Severin Klosowski, better known as George Chapman, became a qualified junior surgeon and left Poland in 1887 for pastures new in London, where he became an assistant hairdresser. It wasn’t long before he found love and married Lucy Baderski, whilst working in the basement of the White Hart Pub, in George Yard, off Whitechapel High Street.
Chapman was convicted of murder and arrested in 1903 and later executed on 7th April 1903 after being found guilty of the murder. Soon there were also accusations in the press that he may have been involved in the Whitechapel Murders. Inspector Frederick George Abberline, a retired journalist, was approached by the Pall Mall Gazette for his expertise and was instrumental in finding out the truth, despite harbouring no suspicions against Chapman initially.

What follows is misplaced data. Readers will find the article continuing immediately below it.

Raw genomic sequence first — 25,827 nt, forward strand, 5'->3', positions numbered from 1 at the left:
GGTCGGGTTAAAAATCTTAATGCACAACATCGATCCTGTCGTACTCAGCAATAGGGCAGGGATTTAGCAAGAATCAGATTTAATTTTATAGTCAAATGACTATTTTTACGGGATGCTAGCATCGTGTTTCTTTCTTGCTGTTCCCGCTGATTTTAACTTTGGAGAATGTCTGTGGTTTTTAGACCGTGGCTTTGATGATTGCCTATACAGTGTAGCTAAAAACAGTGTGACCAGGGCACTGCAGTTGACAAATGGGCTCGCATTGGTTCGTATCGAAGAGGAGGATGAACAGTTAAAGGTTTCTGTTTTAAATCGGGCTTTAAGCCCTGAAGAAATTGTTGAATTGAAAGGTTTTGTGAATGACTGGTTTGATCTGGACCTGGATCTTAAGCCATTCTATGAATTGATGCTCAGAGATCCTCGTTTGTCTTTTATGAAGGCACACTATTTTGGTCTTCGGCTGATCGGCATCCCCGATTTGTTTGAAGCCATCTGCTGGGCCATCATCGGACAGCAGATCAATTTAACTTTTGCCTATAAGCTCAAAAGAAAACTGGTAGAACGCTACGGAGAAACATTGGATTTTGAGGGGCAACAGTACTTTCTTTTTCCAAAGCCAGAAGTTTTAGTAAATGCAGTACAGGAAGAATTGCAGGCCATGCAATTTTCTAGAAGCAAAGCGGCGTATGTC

However, opinion did change and after despite Abberline's argument that a "...man who could watch his wives being slowly tortured to death by poison, as he did, was capable of anything," he still did not have enough evidence to fully determine that Chapman was in fact Jack the Ripper. The major objection against Chapman must be that a killer who could brutally disembowel his victims with the same furious violence shown by Jack the Ripper, is highly unlikely to have turned to wife poisoning as a means of venting his homicidal fury.